Farhad Manjoo On Rowling’s Copyright Claims

Two posts in the Machinist blog to ponder:

  • J.K. Rowling’s Crucio curse on fan’s Harry Potter book

    In the past, [J. K.] Rowling has offered high praise for the [Harry Potter Lexicon]. “This is such a great site that I have been known to sneak into an Internet cafe while out writing and check a fact rather than go into a bookshop and buy a copy of Harry Potter (which is embarrassing),” she says on her site. She calls the HPL “a website for the dangerously obsessive; my natural home.”

    Thanks to such acclaim, Vander Ark recently landed a publishing contract with RDR Books to put out a printed version of the online lexicon. His book was to have gone on sale this fall.

    You might suppose that given her appreciation of the online HPL, Rowling would have encouraged the book’s publication and sale. But you’d be wrong. On Halloween, Rowling and Warner Bros., which produces the Potter movies, filed suit to stop Vander Ark and RDR from selling the book. Late last week, RDR agreed to halt publication of Vander Ark’s Potter lexicon pending a federal judge’s review.

  • More on why Rowling has it wrong about the Potter lexicon

    In response to my dig at J.K. Rowling for slapping down a fan’s “Harry Potter” reference book, several of you have asked, What if we copied your Machinist posts and tried to make money off of them? Wouldn’t you get mad?

    […] So the question: Would I get mad if you did this? Would it upset Salon if you did this?

    I hope all of you know the answer is no. We wouldn’t care if you did this. Knock yourself out.

    Be aware, though, that someone’s already beaten you to punch. Someone comes to Salon every day — many times a day, in fact — and pulls down every word we write, and then stores it to his own hard drive.
    Then he analyzes our words and prepares lists of our articles full of items very much like the one above. Worse, this fellow sells ads alongside these lists, making money — a lot of money! — from my brilliant creations. And he has never given us a single dime in return. Were we to ask him for something, I bet he’d laugh at us.

    Who is this thief? Right, it’s Eric Schmidt, the CEO of Google. […]

Of course, the legality of Google’s strategies remain an open question

Some Tentative Moves

It’s going to be really interesting to see how these restrictions translate — too effective and no one will read; too ineffective and Marvel will take its ball and go home: Marvel to give original comics new life onlinepdf

Marvel is putting some of its older comics online today, hoping to reintroduce young people to the X-Men and Fantastic Four by showcasing the original issues in which such characters appeared.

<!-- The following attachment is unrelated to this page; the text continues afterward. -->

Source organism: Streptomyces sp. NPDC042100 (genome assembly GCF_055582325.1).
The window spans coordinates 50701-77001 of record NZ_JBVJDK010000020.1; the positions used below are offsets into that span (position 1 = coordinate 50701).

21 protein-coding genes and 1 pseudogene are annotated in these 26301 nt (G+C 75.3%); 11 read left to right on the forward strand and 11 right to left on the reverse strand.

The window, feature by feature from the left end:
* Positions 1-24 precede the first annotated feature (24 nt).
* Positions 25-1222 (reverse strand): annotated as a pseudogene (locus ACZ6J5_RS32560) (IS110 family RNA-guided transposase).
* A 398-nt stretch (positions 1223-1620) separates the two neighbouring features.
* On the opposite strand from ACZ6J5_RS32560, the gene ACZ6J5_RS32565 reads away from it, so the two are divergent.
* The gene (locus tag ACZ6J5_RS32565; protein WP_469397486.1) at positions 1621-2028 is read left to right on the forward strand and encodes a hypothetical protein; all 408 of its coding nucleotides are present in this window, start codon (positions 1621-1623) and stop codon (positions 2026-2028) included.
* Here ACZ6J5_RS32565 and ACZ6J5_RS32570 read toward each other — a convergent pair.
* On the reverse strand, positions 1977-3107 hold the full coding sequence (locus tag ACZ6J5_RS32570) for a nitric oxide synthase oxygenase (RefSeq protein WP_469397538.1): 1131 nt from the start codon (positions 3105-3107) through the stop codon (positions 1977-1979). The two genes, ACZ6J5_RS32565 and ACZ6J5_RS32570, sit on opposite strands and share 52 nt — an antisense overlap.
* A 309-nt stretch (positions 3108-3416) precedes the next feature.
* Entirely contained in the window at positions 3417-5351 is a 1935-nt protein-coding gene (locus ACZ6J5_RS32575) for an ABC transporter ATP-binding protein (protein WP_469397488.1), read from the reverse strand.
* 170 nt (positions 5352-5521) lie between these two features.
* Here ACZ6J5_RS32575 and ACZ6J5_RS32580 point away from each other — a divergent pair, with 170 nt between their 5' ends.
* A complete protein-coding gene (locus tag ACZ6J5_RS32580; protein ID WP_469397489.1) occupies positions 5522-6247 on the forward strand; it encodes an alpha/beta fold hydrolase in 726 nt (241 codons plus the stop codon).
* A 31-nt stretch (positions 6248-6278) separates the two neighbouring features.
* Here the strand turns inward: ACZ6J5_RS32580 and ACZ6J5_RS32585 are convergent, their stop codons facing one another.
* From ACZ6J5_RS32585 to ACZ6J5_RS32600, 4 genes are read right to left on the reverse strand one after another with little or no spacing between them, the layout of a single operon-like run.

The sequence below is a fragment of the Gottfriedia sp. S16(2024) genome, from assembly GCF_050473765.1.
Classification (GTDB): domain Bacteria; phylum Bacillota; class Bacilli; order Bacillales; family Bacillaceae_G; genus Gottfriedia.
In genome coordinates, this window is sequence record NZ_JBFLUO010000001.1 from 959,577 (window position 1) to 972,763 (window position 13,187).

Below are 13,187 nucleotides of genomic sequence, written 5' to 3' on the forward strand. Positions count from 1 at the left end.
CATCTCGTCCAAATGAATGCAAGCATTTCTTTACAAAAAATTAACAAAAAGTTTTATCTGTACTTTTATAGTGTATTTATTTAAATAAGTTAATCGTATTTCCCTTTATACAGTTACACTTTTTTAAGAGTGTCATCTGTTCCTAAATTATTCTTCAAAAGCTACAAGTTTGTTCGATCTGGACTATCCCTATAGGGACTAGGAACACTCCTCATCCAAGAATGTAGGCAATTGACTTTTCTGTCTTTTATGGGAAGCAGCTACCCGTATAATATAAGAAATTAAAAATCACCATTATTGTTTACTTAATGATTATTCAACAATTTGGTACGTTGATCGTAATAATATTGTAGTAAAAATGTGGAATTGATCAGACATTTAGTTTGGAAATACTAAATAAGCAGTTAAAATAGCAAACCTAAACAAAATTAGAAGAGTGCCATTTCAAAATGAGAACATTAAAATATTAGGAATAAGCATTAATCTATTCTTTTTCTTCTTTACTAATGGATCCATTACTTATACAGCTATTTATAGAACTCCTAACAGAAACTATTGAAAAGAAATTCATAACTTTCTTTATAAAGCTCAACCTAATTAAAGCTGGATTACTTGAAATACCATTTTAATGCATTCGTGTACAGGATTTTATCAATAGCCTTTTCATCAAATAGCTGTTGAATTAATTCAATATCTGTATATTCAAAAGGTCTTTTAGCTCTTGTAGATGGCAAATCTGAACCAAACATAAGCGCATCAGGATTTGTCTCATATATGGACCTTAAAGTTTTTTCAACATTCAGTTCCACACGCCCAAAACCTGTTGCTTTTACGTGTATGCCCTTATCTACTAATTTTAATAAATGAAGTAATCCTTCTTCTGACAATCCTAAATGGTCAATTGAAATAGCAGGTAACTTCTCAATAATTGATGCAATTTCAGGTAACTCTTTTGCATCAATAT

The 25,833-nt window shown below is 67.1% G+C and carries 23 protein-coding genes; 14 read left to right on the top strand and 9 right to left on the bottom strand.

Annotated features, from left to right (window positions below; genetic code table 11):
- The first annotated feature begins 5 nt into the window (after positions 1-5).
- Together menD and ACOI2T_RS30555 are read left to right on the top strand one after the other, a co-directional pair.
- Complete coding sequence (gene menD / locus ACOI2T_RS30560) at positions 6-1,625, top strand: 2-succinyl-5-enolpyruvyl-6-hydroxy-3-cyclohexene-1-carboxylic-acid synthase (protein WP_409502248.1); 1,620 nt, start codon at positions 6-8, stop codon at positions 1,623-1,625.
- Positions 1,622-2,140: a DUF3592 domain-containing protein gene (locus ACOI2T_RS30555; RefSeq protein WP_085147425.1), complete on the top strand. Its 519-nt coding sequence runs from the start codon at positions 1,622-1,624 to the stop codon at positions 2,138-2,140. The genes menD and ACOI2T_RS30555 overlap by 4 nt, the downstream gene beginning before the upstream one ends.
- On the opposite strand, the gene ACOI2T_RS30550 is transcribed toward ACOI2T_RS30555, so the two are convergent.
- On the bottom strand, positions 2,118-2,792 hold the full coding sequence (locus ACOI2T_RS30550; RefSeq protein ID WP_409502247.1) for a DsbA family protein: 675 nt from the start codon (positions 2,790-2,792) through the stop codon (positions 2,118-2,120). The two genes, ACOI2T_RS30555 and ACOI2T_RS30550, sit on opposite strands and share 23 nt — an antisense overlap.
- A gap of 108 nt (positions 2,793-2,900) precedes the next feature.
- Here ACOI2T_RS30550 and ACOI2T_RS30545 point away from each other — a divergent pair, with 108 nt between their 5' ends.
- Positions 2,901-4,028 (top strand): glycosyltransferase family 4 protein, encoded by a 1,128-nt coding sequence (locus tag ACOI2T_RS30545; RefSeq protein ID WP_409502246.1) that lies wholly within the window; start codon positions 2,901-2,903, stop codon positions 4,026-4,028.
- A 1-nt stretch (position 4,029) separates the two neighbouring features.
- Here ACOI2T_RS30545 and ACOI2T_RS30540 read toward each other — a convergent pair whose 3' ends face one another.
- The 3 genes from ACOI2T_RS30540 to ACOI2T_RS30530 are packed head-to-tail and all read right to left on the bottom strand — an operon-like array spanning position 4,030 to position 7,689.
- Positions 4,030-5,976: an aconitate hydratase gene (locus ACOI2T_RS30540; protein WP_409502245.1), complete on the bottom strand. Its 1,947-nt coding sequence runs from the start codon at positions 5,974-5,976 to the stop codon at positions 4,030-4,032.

It’s a tentative move to the Internet: Comics can be viewed only in a Web browser, not downloaded, and new issues will not go online for at least six months after they first appear in print.

EU Says “Wait” on Google/DoubleClick

Google Hits European Hurdle on DoubleClick Deal

European Commission competition authorities refused today to approve Google’s $3.1 billion purchase of DoubleClick, the Internet advertising company, and ordered an in-depth review amid opposition from rivals, publishers and consumer groups.

The commission, which rules on antitrust issues for the 27 countries in the European Union, said the merger raised competition concerns and required a more thorough review of its impact on the Internet advertising business.

[…] In Brussels, many of the mounting objections filed to the commission in recent weeks centered on privacy issues, rather than questions about how a Google-DoubleClick merger would affect competition. A commission spokesman said that by law the commission inquiry could not make an antitrust decision on anything but the market impact.

Later: Google Hits European Hurdle on DoubleClick Deal

Yahoo! Suit Settled

Yahoo Settles Case Over Chinese Dissident E – Mailspdf

Yahoo Inc has settled a lawsuit alleging it aided Chinas prosecution of several dissidents, in a case that prompted criticism of the company for cooperating with an authoritarian government.

Terms were not disclosed in a joint court filing on Tuesday by attorneys for Wang Xiaoning, Yu Ling, Shi Tao and other unnamed parties and defendants Yahoo and its Chinese

The plaintiffs agreed to withdraw their suit in the U.S. federal court for the Northern District of California after the families of Wang and Shi reached a deal with Yahoo, the Internet company said in a statement.

“Plaintiffs and defendants hereby jointly stipulate to dismissal with prejudice of all claims made in this action, based on a private settlement understanding among the parties,” the court filing stated. Yahoo agreed to cover legal costs.

The suit, advanced by the Washington D.C.-based World Organization for Human Rights USA, maintained that Yahoo had benefited financially by working with Chinese authorities. China is the worlds second-largest Internet market.

The advocacy group said that in settling the case, Yahoo and its co-founder and chief executive, Jerry Yang, had bowed to stinging criticism of the company at a televised congressional hearing held in Washington D.C. on November 6.

Murdoch Makes It Official

The ad-based model completes its ascendancy? Wall St. Journal to End Fee for Web – New York Times

Rupert Murdoch, the chairman of the News Corporation, said today that he intended to make access to The Wall Street Journal’s Web site free, trading subscription fees for anticipated ad revenue.

“We are studying it and we expect to make that free, and instead of having one million, having at least 10 million-15 million in every corner of the earth,” Mr. Murdoch said, referring to The Journal’s online readership.

The News Corporation has signed an agreement to acquire Dow Jones & Company, and the deal is expected to close in the fourth quarter. A special shareholders meeting is scheduled for Dec. 13 in New York.

Mr. Murdoch said he believed that a free model, with increased readership for wsj.com, will attract “large numbers” of big-spending advertisers.

Later: Murdoch Said to Stress Free Access to Wall St. Journal’s Web Site

An EU Telecom Initiative Announced

The APWire article is a little sketchy: EU pushes for more control over telecomspdf

The European Commission presented plans Tuesday to create a body with the power to separate telecom networks and access providers in order to foster competition and reduce costs for customers.

Going to the EU site, we find these two initiatives:

Digging deeper, there are a host of initiatives. For example: 2007 EU Telecoms Reform #2